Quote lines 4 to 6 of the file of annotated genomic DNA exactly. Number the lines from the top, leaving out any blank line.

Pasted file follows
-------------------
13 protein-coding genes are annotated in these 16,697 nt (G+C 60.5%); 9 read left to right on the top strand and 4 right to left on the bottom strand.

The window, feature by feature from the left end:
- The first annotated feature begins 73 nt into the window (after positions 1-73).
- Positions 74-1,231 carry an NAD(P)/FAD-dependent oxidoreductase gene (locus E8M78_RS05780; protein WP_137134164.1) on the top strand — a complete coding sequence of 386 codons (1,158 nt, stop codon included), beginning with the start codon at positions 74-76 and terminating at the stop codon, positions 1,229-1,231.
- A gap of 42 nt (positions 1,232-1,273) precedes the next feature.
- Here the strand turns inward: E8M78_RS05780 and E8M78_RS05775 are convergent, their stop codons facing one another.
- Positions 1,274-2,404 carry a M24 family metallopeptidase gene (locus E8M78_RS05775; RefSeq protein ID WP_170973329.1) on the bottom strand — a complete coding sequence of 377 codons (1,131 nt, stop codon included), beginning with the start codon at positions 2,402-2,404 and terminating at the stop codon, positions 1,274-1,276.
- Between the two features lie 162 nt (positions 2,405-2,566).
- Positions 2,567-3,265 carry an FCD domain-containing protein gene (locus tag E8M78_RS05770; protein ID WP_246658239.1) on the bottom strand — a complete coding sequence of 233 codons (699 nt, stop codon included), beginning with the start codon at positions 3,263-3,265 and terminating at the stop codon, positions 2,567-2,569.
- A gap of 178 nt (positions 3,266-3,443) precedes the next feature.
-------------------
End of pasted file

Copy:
- Positions 74-1,231 carry an NAD(P)/FAD-dependent oxidoreductase gene (locus E8M78_RS05780; protein WP_137134164.1) on the top strand — a complete coding sequence of 386 codons (1,158 nt, stop codon included), beginning with the start codon at positions 74-76 and terminating at the stop codon, positions 1,229-1,231.
- A gap of 42 nt (positions 1,232-1,273) precedes the next feature.
- Here the strand turns inward: E8M78_RS05780 and E8M78_RS05775 are convergent, their stop codons facing one another.